The Popularity of trail running has increased dramatically over recent years. Racers participate in events that involve a mixture of endurance, technical skills, and types of terrain. The rise in participates and racing events makes many wonder if this popularity is just a reboot of the age old event, cross country. However, in all actuality – trail running is a completely different sport than cross country. So, let’s define cross country vs. trail running:
Cross Country is a team or individual sport that takes place on an open air regulated course with a racing distance between 5k and 10k. It is most popularly known as a school age sport with most participants no longer participating after College. Trail Running on the other hand is a running sport that is more popular with a wide range of ages and typically takes place on mountainous hiking trails. Racing distances can range from 3 to 200+ miles.
Cross country and trail running both are sports that include running in the outdoors. They contrast because of factors, like: distance, terrain, clothing, gear, and nutrition.
Both sports have a small number of participants compared to road running, but have major differences from each other. If you want to get involved in either of the sports, knowing the distinctions between the two is important. Cross country and trail running are two separate types of sporting events, and you want to make sure that you are competing in the one that is a best fit for you.
What is considered Cross Country?
Cross Country is a team or individual sport that is governed by the International Association of Athletics Federation. The 5k to 10k races take place on open-air courses like grass or dirt, with some hills as well. Cross country is the natural terrain version of long distance events taking place on the track.
Usually people can start cross country as young as middle school but can continue their career past college. USA Track and Field also has master’s events and a championship for people older than 21. It is a competitive environment for the 8 weeks that it lasts each year. Running clubs are usually available, so that athletes have a resource and support group even with the competitive nature of the sport.
Cross Country Distance
Courses for cross country are usually between 5 kilometers and 10 kilometers long. Depending on the length of the race, athletes typically run a certain amount of loops. Each racer or team will start in a box on the starting line, and a pistol initiates the start of the race. Many track and field athletes will participate in cross country events, so the field of participants is competitive.
Cross Country Terrain
Grass, dirt, gravel, and sometimes trails through the woods makeup a cross country courses. There can be some hills but they usually are not too difficult (but can affect a person’s pace). The trails are usually groomed and not as technical as a hiking trail would be. Cross country runners focus on their speed because the course is highly regulated and well maintained.
Even though it is nearly impossible to standardize a cross country course, they all are similar in a way. Multiple details and criteria are required to setup a race course. The criteria includes items like: width of the course, the distance between the start and finish, where the first turn is located, markings, etc. Due to the requirements of a course, races tend to be similar.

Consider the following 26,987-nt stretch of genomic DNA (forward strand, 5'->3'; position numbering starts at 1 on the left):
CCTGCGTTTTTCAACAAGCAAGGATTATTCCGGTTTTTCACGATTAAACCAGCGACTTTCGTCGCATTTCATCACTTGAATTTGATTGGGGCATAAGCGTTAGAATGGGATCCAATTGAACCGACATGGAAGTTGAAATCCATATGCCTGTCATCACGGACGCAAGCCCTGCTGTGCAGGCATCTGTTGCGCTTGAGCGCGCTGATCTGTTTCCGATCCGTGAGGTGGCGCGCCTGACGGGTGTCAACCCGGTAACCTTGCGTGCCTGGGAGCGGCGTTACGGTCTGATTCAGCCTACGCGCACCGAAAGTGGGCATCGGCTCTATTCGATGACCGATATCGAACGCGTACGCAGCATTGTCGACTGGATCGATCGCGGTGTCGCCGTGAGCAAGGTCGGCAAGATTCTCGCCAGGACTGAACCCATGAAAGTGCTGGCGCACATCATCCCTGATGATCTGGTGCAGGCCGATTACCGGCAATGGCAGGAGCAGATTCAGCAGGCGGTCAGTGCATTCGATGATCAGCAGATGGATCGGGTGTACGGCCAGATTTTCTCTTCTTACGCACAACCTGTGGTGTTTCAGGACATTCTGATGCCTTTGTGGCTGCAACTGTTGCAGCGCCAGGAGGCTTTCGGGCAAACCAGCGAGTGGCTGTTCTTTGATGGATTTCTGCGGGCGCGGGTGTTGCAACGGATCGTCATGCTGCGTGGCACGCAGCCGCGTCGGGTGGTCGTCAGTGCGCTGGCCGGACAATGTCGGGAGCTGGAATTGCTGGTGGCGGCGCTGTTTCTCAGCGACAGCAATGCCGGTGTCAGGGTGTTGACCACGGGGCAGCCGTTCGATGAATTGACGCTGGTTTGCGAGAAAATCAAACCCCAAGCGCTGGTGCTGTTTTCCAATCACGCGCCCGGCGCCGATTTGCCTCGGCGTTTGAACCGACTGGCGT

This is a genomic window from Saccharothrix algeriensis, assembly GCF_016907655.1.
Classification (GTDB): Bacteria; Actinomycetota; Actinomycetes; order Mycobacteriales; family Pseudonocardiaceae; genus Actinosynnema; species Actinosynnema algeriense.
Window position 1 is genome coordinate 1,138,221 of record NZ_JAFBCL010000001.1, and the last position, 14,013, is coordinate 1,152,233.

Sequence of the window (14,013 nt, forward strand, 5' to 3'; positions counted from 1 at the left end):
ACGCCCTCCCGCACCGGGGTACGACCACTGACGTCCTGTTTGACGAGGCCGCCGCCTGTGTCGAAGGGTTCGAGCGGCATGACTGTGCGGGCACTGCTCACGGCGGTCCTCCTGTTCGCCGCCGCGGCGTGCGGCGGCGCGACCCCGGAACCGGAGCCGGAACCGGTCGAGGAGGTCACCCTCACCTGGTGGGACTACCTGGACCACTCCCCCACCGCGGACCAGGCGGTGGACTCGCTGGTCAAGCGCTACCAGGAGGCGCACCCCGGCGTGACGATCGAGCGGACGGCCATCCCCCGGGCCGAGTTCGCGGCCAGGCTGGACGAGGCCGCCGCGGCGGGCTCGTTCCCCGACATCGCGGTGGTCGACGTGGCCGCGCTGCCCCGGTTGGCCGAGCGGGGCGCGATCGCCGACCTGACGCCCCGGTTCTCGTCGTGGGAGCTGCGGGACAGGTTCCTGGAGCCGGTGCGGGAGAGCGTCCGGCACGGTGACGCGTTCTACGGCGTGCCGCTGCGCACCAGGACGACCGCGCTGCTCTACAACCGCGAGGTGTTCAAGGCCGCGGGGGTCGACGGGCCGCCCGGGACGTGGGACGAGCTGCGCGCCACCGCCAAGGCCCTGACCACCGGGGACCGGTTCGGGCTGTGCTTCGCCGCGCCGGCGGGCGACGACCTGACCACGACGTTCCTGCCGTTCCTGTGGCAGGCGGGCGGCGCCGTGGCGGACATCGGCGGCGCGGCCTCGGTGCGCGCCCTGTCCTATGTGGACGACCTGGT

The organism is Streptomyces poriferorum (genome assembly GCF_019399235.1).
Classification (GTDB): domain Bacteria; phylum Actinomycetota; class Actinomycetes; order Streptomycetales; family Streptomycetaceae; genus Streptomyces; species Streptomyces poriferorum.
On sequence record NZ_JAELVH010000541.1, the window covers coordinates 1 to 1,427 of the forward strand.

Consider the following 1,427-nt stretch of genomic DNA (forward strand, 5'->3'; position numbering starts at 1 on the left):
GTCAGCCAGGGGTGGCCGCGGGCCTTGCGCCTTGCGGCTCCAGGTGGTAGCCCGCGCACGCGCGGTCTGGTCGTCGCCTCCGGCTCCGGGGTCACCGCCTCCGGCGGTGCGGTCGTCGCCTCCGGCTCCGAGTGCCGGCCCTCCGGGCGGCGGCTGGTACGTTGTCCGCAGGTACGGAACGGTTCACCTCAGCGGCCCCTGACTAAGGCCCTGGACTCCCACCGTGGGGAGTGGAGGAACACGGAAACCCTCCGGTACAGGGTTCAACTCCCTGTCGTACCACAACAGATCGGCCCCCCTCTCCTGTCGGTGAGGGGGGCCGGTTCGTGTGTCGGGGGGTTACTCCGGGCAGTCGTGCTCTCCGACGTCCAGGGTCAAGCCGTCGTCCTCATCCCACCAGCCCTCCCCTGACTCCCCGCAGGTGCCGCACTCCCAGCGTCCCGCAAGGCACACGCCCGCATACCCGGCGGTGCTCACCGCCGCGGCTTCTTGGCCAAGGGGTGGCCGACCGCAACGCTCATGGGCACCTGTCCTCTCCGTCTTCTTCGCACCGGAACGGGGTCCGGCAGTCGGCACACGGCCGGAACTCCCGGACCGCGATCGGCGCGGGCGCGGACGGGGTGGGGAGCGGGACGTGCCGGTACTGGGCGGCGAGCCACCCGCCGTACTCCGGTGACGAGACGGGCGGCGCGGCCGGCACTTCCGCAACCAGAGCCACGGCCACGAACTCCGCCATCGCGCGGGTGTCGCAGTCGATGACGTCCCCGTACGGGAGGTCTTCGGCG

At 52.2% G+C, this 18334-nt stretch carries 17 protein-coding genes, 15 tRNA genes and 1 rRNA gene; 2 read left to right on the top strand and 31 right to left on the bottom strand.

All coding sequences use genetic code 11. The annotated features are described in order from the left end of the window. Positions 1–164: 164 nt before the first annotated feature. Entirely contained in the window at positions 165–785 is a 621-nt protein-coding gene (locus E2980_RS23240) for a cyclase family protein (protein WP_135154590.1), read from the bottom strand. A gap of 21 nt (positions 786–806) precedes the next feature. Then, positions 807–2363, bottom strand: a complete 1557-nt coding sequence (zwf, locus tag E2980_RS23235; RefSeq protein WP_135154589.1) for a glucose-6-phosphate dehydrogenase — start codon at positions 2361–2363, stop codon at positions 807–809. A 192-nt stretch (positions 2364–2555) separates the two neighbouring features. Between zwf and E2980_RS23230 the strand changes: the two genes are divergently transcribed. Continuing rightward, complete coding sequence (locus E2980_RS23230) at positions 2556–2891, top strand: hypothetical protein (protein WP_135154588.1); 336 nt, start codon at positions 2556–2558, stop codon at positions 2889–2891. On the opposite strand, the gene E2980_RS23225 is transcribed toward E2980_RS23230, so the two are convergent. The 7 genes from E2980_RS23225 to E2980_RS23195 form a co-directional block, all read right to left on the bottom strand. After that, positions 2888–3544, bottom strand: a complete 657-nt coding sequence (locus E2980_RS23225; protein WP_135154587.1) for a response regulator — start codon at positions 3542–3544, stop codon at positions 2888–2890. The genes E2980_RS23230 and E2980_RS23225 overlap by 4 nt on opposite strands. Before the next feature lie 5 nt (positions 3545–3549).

Cross Country Clothing & Gear
Clothes. Runners dress minimally like they would for a track and field event. Participants will wear short shorts or singlets. In the winter they will wear long sleeved shirts and tights so they can retain warmth without losing much mobility.
Shoes. Cross country runners usually wear light weight shoes that have spikes screwed into the forefoot part of the sole. Not only do they possess spikes but they have different types of spikes (length) depending on the condition of the course (whether mud, snow, dry, etc.) Spikes can be as long as 25mm if the course is muddy but also short as 6mm for harder, drier surfaces. Some runners might opt of spikes and wear flats for races that include more pavement than the usual grass and dirt.
Cross Country Nutrition
Since races are only between a 5k or 10k there is no need to carry water or eat during the race. Cross country is a fast paced event, and stopping for water would just slow the racer down. Their main focus is on time, and since they rarely race over an hour aid stations are not necessary.
Famous Cross Country Races
Cross country has a certain season where races take place which is usually the fall and winter. They are organized races with set distances and are highly regulated. The community is highly competitive and consists of different teams. Many racers will join a local team that will have set practices and workouts throughout the week so they have help following their intense schedules. Training is so regimented because a season is usually only 8 weeks.
Cross Country was an Olympic event form 1912-1924. The sport caused an organizational issue because technically it was a winter sport at the summer Olympics. After the 1924 Olympics, almost half the runners dropped due to extreme heat which ultimately lead to its short run . Runners have requested to the Olympic committee to add the sport again, and it has been considered being added to the Winter Games.
Some events have taken place in snow so it would not be anything new for a cross country runner. As of right now they are trying to push a more “extreme” version of cross country for Paris 2024.
The IAAF does host the World Cross Country Championships. Kenya has dominated the event by winning over 40 times. Ethiopia is second in overall wins with only about half the number as Kenya.
USA Track and Field National Club also holds a masters in long-distance in people over the age of 21. There are many other races throughout the fall held by USATF Cross Country that people can use to get ready for the championship. The races are pretty easy for athletes to locate on the USATF website.